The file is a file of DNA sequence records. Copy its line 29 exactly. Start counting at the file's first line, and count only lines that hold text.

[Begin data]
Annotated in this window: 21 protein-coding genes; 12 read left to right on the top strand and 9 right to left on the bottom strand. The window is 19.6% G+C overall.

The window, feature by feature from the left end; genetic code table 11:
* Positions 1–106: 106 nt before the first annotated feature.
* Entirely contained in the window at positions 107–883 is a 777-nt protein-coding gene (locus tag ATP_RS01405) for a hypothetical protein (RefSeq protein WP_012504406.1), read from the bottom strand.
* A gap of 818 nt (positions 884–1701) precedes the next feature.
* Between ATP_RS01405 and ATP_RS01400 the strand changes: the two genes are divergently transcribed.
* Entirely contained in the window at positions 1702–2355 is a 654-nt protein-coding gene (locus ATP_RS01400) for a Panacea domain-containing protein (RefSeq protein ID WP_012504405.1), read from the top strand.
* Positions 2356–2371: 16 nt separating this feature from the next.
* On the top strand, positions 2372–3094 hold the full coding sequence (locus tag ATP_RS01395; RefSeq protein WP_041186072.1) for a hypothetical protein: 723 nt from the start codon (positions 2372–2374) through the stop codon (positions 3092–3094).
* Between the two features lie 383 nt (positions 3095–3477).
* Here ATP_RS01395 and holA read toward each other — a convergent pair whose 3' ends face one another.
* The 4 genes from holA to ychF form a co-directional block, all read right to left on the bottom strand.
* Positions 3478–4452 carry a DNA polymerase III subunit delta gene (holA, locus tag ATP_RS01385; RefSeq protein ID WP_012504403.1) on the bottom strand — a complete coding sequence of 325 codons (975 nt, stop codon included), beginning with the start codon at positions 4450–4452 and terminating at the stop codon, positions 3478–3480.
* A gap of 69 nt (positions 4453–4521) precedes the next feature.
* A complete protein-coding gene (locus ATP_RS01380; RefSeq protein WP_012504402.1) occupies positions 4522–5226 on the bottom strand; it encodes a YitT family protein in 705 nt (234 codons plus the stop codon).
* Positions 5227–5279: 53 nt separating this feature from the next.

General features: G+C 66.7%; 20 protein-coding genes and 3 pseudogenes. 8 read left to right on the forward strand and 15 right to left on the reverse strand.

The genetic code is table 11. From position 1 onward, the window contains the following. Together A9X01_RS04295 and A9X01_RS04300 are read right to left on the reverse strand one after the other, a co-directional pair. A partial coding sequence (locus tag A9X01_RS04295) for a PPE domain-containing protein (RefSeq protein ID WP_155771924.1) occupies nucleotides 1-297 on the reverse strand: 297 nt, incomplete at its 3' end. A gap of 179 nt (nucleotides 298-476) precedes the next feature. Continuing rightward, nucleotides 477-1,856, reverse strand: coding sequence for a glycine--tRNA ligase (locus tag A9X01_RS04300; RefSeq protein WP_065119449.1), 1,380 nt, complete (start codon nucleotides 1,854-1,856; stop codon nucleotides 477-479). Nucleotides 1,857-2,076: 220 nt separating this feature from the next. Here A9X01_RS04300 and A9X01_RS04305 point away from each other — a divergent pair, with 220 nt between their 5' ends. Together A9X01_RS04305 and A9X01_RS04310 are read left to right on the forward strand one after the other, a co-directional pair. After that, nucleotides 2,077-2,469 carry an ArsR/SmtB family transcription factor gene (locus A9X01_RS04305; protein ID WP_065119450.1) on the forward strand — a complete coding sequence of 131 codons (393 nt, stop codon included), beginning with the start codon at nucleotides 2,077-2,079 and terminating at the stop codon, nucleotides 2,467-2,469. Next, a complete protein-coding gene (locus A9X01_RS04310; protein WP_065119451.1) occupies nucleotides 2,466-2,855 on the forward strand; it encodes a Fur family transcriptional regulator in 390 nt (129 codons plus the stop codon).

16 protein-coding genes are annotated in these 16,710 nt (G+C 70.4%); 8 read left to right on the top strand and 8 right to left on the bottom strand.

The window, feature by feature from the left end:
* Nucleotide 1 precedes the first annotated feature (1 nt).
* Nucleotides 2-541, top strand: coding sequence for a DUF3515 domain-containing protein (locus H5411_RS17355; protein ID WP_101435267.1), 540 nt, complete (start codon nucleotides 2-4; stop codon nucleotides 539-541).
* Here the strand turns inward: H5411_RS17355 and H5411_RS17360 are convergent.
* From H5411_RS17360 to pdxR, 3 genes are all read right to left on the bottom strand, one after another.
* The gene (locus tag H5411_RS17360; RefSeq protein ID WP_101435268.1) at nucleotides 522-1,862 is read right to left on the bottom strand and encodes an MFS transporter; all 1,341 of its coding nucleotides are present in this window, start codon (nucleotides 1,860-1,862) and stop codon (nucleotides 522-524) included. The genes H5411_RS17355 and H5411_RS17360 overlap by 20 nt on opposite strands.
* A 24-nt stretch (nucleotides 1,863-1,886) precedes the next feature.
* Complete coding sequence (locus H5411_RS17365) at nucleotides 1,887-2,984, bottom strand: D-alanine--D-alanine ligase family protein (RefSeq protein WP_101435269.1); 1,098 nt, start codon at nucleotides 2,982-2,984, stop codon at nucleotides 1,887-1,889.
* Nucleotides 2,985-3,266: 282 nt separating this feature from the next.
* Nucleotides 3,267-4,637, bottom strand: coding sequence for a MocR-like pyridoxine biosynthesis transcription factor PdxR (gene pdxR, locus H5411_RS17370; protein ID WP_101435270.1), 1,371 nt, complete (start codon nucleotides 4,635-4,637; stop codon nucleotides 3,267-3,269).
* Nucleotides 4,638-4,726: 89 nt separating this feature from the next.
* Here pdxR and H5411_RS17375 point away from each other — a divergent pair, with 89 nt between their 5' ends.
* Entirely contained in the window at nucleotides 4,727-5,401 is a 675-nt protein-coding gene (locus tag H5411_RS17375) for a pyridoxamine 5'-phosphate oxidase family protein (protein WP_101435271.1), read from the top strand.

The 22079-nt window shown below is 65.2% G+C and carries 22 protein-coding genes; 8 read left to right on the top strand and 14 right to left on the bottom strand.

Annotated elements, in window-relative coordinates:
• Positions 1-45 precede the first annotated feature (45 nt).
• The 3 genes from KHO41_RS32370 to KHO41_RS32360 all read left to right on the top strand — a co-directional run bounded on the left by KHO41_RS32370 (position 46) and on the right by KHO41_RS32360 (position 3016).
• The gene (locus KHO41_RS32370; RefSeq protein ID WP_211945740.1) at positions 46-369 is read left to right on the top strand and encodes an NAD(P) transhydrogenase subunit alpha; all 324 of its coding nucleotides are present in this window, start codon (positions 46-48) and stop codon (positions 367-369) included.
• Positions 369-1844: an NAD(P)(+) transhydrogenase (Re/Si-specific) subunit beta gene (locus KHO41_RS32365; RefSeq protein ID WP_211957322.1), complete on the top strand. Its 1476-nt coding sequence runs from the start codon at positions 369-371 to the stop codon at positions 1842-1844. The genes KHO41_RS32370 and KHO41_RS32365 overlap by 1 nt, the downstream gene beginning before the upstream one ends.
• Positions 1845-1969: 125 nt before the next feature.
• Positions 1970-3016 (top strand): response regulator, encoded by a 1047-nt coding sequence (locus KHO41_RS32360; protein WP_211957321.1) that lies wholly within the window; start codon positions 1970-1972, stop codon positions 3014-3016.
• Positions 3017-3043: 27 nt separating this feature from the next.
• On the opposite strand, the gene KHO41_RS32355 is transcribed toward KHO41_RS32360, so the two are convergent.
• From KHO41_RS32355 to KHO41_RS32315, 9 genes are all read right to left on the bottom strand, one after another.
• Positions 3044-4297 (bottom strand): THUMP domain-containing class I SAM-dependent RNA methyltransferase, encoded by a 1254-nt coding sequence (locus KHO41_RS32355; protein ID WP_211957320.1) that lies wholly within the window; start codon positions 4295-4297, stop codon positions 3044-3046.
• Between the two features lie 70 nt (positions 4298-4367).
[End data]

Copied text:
* Nucleotides 3,267-4,637, bottom strand: coding sequence for a MocR-like pyridoxine biosynthesis transcription factor PdxR (gene pdxR, locus H5411_RS17370; protein ID WP_101435270.1), 1,371 nt, complete (start codon nucleotides 4,635-4,637; stop codon nucleotides 3,267-3,269).